Annual 1657 died of Count Johann von Sayn-Wittgenstein. The Hohenstein stands now hoped, the elector would live up to the county and the Principality of Halberstadt incorporate. Several times the articles were in this regard when Elector representations, had little success. By 18 Children of the deceased were the Count Louis Christian, Gustav, Enfeoffed and Otto Friedrich Wilhelm with new Lohra and Klettenberg.

At the 6. August 1670 Graf joined Christian Ludwig "the government of the county of Hohenstein and it took office Lohra rule and his brother, Count Gustav zu Sayn-Wittgenstein from wohlbedächtig ", was the sole ruler in the county and it is now Count Gustav zu Sayn-Wittgenstein- Hohenstein and called.

The Hohenstein stands were unhappy with the frequent changes of government. There was "a lot of complaints from the estates'. Then shifted the elector a permanent commission after Ellrich, which was responsible for the collection of taxes and contributions. The negotiations with the Elector Count of the voluntary cession of the county increased in severity, especially since the administration of the goods "most frightening negligent" and was the "Finance in a dangerously steep state" came.

Im April 1688 died in the Great Elector Friedrich Wilhelm. His son and successor, Frederick III. negotiated another eleven years with Count Gustav, tried with all sorts of subtleties and tricks, to keep the county Hohenstein. So he left on 8. March 1699 "Make the government to Ellrich publicly from the pulpit, that his county was transferred by commissionem ". The seat of government was 1691 been moved from Bleicherode after Ellrich.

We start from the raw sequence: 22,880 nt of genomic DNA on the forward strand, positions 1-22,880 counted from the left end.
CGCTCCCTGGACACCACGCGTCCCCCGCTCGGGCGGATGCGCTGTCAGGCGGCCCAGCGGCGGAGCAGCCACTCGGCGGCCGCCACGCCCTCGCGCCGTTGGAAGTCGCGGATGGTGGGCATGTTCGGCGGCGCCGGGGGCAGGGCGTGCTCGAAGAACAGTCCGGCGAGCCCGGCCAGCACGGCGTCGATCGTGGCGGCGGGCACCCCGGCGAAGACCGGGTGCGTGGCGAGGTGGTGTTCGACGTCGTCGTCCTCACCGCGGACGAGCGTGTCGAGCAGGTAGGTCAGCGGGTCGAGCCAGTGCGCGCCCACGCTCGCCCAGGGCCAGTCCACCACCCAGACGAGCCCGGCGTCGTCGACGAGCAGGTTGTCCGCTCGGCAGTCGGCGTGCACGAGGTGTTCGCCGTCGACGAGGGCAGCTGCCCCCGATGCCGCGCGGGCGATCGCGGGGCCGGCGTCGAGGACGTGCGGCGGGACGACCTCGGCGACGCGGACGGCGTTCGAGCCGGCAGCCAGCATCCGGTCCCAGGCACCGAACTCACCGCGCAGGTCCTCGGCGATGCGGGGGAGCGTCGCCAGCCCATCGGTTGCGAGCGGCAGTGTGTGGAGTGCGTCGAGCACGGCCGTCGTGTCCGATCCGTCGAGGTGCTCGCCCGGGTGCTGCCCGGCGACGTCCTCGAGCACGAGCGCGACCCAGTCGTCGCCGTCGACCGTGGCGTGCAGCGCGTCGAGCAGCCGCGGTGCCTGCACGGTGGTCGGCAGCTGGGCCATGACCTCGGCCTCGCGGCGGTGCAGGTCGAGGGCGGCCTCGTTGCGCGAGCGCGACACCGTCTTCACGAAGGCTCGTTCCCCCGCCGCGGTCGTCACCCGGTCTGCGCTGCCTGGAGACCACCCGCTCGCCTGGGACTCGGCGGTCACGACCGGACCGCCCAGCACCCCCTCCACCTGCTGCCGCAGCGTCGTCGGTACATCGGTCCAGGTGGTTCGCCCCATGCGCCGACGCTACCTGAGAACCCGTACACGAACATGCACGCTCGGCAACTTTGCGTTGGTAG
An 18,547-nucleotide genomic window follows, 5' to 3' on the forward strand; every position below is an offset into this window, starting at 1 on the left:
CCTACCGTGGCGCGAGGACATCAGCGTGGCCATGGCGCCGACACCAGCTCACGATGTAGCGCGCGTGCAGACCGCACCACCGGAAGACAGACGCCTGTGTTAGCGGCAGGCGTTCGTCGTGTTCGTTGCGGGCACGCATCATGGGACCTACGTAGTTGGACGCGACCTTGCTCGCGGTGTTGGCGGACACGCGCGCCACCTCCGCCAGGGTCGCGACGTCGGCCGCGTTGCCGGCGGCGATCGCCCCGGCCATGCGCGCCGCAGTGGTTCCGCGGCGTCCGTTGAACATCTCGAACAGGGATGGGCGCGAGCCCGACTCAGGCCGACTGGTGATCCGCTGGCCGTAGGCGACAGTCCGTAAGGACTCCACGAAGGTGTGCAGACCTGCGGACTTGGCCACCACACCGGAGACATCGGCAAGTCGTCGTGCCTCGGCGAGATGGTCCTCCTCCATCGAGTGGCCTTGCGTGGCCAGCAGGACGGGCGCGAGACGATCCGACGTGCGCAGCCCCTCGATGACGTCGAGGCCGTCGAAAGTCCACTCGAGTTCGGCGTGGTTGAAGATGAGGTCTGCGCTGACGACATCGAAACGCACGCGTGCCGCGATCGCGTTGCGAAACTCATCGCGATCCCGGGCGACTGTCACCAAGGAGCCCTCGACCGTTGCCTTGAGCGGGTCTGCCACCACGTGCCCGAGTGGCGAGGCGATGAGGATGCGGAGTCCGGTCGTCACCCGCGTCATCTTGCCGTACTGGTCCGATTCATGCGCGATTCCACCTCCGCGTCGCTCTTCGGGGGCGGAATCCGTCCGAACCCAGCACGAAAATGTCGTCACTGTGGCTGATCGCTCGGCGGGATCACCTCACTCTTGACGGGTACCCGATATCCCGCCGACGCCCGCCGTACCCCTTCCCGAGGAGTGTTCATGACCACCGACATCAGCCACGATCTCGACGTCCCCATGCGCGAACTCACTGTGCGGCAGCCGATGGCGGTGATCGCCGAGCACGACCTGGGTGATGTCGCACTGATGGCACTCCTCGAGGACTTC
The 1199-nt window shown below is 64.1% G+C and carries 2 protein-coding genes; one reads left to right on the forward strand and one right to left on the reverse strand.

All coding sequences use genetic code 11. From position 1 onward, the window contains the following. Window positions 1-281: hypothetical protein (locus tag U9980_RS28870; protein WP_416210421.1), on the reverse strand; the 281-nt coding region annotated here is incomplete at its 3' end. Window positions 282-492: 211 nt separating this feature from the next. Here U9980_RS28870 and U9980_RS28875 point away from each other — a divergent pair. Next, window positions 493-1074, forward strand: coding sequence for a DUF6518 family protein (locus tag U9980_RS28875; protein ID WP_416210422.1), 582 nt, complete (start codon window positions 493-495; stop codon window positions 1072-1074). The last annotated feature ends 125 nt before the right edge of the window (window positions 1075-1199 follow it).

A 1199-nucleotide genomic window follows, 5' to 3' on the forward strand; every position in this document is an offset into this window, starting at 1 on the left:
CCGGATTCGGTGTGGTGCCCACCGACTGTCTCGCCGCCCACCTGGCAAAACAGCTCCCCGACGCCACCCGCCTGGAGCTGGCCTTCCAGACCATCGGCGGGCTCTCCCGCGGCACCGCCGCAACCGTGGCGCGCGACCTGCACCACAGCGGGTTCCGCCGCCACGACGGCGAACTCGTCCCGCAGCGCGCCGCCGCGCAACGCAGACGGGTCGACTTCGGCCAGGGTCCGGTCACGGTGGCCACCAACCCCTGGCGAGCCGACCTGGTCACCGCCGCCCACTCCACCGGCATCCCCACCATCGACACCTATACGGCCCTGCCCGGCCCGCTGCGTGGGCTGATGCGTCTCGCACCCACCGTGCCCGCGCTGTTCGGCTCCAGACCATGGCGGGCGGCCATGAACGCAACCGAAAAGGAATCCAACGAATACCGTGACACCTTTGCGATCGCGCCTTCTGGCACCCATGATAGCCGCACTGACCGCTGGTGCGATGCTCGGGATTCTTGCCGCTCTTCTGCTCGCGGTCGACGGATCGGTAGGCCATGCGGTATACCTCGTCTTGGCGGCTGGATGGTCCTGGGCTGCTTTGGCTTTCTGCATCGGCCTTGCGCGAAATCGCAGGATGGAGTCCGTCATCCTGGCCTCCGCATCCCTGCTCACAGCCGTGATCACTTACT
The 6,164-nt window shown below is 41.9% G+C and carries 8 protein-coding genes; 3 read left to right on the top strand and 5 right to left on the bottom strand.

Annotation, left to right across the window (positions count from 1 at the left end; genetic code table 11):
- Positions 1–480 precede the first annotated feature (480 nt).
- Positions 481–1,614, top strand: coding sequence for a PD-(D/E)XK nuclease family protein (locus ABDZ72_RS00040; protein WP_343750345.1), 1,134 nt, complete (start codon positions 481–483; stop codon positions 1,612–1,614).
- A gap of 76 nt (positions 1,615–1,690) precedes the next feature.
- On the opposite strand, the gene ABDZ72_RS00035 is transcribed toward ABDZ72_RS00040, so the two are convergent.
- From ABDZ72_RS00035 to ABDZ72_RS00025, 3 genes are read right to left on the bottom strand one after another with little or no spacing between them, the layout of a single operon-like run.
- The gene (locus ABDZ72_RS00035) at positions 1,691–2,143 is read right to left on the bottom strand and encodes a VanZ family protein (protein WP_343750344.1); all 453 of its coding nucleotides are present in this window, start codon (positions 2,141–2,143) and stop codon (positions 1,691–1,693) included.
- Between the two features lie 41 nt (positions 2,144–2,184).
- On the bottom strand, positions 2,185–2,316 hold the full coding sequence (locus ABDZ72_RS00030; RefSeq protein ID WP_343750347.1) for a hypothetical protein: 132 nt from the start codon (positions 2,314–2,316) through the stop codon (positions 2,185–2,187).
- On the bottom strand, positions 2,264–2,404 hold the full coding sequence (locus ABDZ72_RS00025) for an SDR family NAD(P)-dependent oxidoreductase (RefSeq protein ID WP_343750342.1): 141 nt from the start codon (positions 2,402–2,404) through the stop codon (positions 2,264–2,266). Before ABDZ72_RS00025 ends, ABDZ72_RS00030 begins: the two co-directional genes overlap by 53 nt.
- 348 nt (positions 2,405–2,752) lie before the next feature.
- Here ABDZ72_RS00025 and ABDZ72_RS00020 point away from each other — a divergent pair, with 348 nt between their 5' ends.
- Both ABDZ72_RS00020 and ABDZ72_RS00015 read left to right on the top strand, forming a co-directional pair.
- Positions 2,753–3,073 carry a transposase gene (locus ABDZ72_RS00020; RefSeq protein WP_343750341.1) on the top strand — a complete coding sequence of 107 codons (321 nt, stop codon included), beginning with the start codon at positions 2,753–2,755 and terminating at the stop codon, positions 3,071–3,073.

After this incident was the patience of Frederick III. over. "He ordered the 25. November, the setting of the process and took possession of the 12. December 1699 using force definitively the county Hohenstein… It is of course, that this event from 12. December 1699 throughout Germany with princes and people excited a great sensation ", writes Reichhardt in o.g. Festschrift.

The Elector paid to Count Gustav von Sayn-Wittgenstein- and Hohenstein 100000 Taler and the debt assumed in the amount of almost 300000 Speeches, lying on the county.

Annual 1714 was – as they were then called – Repealed "Prussian state government for the county Hohenstein" in Ellrich and the entire area – without the free imperial city of Nordhausen – Prussian War- and domain chamber in Halberstadt assumed. 1770 decided the Prussian General Directorate in Berlin, establish a domain chamber deputation in Ellrich. This chamber was u.a. of 1770 to 1786 the poet Leopold Friedrich Günther von Goeckingk as secretary and councilor at.

After losing to the Brandenburg-Prussia battles of Jena and Auerstadt years 1806 was one of the circuit, including the Date 1802 belonging to Prussia city Nordhausen 1813 the Kingdom of Westphalia, ruled by Jerome, Napoleon's brother. Was a result of the defeat of Napoleon 1815 the Congress of Vienna in the redivision of Europe, the Prussian county again. The now large Prussia divided the country into provinces and administrative regions in this.

Until the last ally of Napoleon Kingdom of Saxony had a large part of its territory in 1816 submit to Prussia. Prussia united this new area with the existing Prussian territory of Magdeburg and Halle and the Prussian territories in Thuringia than self Thuringian small states. Magdeburg became the capital of the "Province of Saxony" with the administrative districts of Magdeburg, Merseburg and Erfurt. The districts were divided into groups. From the former county of Hohenstein with the Office Benneckenstein and once free of the Empire and the city of Nordhausen Nordhausen Nordhausen was the first time with a county seat.

1837 comprised of five county towns and sixty villages with a total 48463 Population (it Nordhausen 12163). The increasing economic development also brought a sudden increase in the population with itself, the most evident with in Nordhausen 17496 Inhabitants in 1861 noticeable was (the county total 60835)